Difference between revisions of "WG5 Project 09"

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'''If you want to participate,''' please simply contact Peter at pschaefer (at) vca-plus.com or the PhUSE office.
'''If you want to participate,''' please simply contact Dante @ dditommaso@omeros.com or the PhUSE office @ workinggroups@phuse.eu

Revision as of 10:41, 5 September 2019

Project Team

Project Lead(s):

  • Dante Di Tommaso, dditommaso@omeros.com

Project Members, 2019:

  • Peter Schaefer, VCA-Plus
  • Nancy Brucken, Syneos Health
  • Cynthia Stroupe, UCB
  • Jessica Dai, Vertex
  • Dante Di Tommaso, Omeros Corp
  • Katja Glass

Additional team members are very welcome! Some thoughts about the required expertise:

  • Familiarity with study data and CDISC datasets
  • Programming knowledge, preferably R, but any SAS programmer willing to work with R programmers is welcome
  • Enthusiasm about helping other to test systems and a basic understanding of system testing and qualification

If you want to participate, please simply contact Dante @ dditommaso@omeros.com or the PhUSE office @ workinggroups@phuse.eu

Project Description

Name: Test Data Factory

TDF is one of the projects under WG5 Standard Scripts.

Several of the PhUSE Working Groups or projects develop and specify medical research methods, features, or processes, and some even create software components or subsystems for common tasks in drug development. As part of these efforts, a variety of test datasets are required, often as CDISC datasets. The typical fallback position of project teams is to use data from the CDISC pilot project and/or anonymized study data that are provided by project team members. The Test Data Factory project aims at providing test data formatted in SDTM and/or ADaM that support a more systematic and comprehensive testing of these concepts and scripts.

Our Approach:
The main idea behind the TDF project is to allow users to enter their test data specification and to use this input to generate test datasets. The test data would not necessarily reflect real study data, i.e., we would not attempt to do something like 'trial simulation'. But the data structure and the data itself will be compliant with CDISC standards and the datasets will be consistent across the whole package. Many data values will be generated using random generators while others will directly be based on the user input.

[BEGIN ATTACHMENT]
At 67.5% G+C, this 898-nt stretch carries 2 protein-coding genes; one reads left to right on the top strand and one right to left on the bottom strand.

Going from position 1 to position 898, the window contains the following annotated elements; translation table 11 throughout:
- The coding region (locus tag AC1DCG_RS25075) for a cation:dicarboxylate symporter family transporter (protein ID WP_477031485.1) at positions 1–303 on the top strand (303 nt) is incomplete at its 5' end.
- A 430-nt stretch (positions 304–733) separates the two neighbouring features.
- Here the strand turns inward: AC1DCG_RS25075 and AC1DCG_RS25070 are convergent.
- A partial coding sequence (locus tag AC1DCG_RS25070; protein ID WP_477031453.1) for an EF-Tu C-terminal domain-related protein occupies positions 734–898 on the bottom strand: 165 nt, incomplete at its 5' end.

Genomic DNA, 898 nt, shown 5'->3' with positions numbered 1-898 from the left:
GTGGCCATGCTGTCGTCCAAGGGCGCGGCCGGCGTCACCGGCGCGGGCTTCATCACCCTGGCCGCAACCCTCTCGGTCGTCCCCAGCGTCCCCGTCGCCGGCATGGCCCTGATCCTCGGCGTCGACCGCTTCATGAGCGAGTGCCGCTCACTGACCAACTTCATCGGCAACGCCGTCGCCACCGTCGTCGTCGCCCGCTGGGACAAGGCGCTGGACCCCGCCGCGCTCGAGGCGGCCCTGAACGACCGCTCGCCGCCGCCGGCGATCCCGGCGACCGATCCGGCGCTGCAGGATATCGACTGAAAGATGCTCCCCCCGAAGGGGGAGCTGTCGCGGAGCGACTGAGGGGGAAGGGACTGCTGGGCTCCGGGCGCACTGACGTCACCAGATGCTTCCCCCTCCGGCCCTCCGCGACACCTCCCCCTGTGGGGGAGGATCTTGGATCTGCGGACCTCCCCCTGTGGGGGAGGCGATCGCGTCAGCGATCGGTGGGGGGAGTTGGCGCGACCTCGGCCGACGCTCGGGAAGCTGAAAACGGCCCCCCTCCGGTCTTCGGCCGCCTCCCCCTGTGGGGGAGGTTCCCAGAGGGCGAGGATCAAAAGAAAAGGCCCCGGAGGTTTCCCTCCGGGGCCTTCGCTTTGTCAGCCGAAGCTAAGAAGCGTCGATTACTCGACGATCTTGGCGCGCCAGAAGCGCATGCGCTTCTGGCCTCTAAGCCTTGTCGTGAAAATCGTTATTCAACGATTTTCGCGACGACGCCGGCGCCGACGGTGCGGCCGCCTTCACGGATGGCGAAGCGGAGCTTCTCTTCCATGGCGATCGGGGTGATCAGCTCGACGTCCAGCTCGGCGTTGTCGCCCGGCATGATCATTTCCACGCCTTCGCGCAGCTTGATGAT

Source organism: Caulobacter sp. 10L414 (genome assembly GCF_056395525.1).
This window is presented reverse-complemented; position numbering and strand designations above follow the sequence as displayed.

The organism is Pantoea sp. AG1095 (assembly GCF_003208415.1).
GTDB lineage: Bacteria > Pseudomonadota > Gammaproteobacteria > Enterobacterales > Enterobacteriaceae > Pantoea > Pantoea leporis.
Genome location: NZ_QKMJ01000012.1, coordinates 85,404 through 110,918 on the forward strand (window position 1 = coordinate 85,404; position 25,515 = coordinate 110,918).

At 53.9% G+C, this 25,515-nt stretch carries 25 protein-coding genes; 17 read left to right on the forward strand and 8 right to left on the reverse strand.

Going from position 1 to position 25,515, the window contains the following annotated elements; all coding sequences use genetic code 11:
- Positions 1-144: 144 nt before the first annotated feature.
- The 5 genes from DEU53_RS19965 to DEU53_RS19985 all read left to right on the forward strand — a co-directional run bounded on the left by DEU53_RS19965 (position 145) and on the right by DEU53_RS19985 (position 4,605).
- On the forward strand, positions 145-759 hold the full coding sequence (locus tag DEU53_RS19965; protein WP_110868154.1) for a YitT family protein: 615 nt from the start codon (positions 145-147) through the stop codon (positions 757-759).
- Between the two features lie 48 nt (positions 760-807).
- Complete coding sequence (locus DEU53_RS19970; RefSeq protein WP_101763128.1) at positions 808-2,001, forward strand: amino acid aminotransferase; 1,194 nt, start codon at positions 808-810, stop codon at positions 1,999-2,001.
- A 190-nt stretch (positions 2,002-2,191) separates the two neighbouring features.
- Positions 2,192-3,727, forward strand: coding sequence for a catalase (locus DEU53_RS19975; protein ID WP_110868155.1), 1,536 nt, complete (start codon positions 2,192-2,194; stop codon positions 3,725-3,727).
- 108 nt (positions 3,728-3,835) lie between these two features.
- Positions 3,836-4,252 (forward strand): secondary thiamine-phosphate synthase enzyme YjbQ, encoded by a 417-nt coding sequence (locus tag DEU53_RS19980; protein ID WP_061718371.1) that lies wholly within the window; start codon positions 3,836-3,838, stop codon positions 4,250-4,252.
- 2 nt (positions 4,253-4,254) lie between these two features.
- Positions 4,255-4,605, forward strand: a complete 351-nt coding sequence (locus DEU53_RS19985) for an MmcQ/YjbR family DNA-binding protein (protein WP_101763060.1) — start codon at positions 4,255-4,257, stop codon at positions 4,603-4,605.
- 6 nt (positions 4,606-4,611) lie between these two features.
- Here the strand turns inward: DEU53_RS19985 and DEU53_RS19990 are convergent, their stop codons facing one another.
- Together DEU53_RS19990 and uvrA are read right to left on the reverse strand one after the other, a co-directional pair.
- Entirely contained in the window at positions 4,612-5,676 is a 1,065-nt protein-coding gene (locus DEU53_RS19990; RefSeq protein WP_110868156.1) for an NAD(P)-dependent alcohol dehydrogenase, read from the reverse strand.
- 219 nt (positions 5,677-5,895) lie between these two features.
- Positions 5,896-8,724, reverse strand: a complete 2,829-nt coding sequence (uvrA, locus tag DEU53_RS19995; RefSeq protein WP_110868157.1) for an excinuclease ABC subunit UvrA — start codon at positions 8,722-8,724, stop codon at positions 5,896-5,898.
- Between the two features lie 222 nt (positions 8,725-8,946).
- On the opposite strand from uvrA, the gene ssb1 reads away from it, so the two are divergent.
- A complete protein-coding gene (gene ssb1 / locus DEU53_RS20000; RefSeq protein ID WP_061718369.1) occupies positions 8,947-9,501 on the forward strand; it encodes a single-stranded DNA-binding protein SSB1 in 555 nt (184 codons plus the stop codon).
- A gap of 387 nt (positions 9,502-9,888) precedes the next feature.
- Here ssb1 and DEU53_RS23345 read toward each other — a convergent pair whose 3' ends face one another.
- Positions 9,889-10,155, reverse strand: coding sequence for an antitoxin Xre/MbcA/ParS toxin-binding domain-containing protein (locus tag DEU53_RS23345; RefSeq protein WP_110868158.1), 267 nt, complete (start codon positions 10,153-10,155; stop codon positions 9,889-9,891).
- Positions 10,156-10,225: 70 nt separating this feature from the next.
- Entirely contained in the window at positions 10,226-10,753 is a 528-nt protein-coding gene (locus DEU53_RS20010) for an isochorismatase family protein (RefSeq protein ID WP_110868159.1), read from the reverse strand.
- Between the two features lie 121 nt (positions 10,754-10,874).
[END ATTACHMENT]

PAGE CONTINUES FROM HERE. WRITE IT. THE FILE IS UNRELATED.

Online Resources:

Project Timelines

Objective Date
Generic concept for generating test datasets and specific details for LB and DM domains. Examples for how user input could be collected June 2019
Working proof of concept for generating LB and DM domain datasets September 2019
Public release of “TDF Tool” for LB , DM domain datasets (It still needs to be decided whether this "TDF Tool” will be just a detailed concept and examples, shared scripts, or working software) December 2019

Work in Progress and Notes

This section shows meeting notes, what the project team is working on, and/or the current status.

The team decided initially to work on the CDISC Pilot Data and to update the dataset to meet newer standards. This was considered "low hanging fruits" and the goal was to quickly produce useful results. It took us a little longer than we thought but now we have TDF Packages with test datasets based on the CDISC pilot.

Current achievements:

  • Completed update of SDTM and ADaM datasets from the CDISC Pilot. These datasets are part of packages (including description of the packages) that can be found here: PhUSE Working Group References (scroll down to the Scripts working group section)

Work in Progress:
Now, the team is working on the second phase of the project: The goal is to use a systematic approach to create test datasets based on user input. The team is following these steps:

  1. Define the scope of test data, i.e., which datasets are generated (prioritized list), what user input will be required, and what are the desired characteristics of these datasets (for example, incomplete, missing, or wrong data)
  2. Create a formal list of required user input that can be processed automatically
  3. Define and implement a process to generate the user-specified test datasets. We aim for scripts, but might initially settle for a less ambitious result.
  4. A bonus would be: Provide an infrastructure that enables users to easily use scripts to create test datasets.